DAVAO CITY (MindaNews / 22 November) – A documentary film on the Marawi Siege and its aftermath won the Golden Hercules Award, one of the top prizes of this year’s Kasseler Dokfest in Germany.
‘A House in Pieces’ made by Mindanawon filmmaker Jean Claire Dy and German national Manuel Domes, was chosen winner, because according to Franziska Wank, one of the jurors, the documentary “is just as moving as it is magnificent in technical design.”
She said the filmmakers show “us the people who had to deal with the act of terrorism and its consequences” and through the “unagitated, unsentimental narrative style, we feel the fear of protagonist Yusop, as he attempts a new beginning within eyeshot of the city center, but nonetheless gets stuck given the overpowering finality of the destruction.”
“The film leaves us with an immediate mixture of empathy for its protagonists and a deep grief given their difficult situation,” she said.
“A House in Pieces” had its Philippine premiere at the inaugural edition of the DaangDokyu Film Festival from October 23 to 29, 2020.
The film portrays the struggles of displaced Meranaws trying to rebuild their lives and homes in the country’s lone Islamic City, following five months of fierce fighting between ISIS-affiliated Maute group and government forces in Marawi City from May 23 to October 23, 2017.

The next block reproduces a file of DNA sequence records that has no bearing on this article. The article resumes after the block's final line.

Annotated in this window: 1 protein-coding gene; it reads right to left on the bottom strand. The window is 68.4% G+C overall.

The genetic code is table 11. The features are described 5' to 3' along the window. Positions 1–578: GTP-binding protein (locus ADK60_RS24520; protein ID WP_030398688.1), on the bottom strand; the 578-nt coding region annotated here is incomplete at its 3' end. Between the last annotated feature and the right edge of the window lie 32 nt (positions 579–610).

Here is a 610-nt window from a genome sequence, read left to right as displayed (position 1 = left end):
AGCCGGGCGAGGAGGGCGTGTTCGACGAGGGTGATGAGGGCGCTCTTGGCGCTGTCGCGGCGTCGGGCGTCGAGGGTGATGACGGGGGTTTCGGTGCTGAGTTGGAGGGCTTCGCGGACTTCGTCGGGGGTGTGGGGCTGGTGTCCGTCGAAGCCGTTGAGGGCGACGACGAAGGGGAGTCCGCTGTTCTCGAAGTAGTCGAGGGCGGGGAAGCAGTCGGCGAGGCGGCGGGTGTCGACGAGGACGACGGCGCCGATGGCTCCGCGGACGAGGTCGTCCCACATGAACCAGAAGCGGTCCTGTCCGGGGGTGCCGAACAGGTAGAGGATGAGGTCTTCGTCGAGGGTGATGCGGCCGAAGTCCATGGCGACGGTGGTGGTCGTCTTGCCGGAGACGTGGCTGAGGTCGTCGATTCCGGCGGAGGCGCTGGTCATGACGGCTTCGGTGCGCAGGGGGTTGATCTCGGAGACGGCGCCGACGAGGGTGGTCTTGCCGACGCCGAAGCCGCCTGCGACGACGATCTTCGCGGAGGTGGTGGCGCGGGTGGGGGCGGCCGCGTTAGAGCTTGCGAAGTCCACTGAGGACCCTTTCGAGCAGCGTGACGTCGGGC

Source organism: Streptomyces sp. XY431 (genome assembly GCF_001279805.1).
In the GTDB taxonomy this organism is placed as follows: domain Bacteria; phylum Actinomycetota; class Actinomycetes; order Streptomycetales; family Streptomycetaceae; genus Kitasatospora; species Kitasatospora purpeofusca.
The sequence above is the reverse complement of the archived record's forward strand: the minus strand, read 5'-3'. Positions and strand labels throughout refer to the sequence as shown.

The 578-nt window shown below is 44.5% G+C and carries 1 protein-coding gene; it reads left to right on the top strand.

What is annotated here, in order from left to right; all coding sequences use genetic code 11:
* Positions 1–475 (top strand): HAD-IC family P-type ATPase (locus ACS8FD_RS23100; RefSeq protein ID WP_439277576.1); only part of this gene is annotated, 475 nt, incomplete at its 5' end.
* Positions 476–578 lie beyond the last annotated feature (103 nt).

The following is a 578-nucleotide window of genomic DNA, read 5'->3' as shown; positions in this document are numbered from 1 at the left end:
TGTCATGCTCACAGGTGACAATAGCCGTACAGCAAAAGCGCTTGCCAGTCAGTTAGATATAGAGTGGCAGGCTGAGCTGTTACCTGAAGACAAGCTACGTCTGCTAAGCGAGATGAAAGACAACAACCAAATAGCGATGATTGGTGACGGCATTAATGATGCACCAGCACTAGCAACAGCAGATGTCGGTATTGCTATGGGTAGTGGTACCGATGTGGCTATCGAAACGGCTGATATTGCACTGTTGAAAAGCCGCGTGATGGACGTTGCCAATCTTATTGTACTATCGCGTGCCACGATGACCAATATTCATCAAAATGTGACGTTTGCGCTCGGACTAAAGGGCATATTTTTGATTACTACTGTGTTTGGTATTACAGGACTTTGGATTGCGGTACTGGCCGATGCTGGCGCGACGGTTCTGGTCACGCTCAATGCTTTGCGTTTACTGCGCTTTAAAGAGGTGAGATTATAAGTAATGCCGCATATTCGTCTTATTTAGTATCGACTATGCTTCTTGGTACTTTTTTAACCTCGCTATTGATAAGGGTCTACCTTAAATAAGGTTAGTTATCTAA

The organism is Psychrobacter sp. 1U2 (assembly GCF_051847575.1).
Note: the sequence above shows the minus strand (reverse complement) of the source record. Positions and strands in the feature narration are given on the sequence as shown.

President Rodrigo Duterte declared Marawi “liberated from the terrorist influence” on October 17, 2017, a day after the two leaders of the Maute and Abu Sayyaf groups were killed. Defense Secretary Delfin Lorenzana terminated all combat operations six days later, on October 23.
Three years later, residents in the 250-hectare, 24-barangay Ground Zero, now referred to as “Most Affected Area,” have yet to return to their villages. A number of displaced continue to live in temporary shelters measuring 22 square meters, shared by several families, their situation made even more difficult by the COVID-19 pandemic.
“A House in Pieces unfolds as an emotional journey weaving together the stories of its protagonists over a period of two years. Among them, a displaced couple and their children yearning for freedom, income, and comfort after returning to their city. But even to return to normalcy is already a struggle,” a promotional material on the documentary says.
The documentary film is an independent Philippine-German co-production and recently celebrated its world premiere at DMZ International Documentary Film Festival in South Korea.
Dy and Domes said they hope the documentary will spark conversations about the human consequences of the war in Marawi, “to take stock of how we are as a nation and where we are headed.” (MindaNews)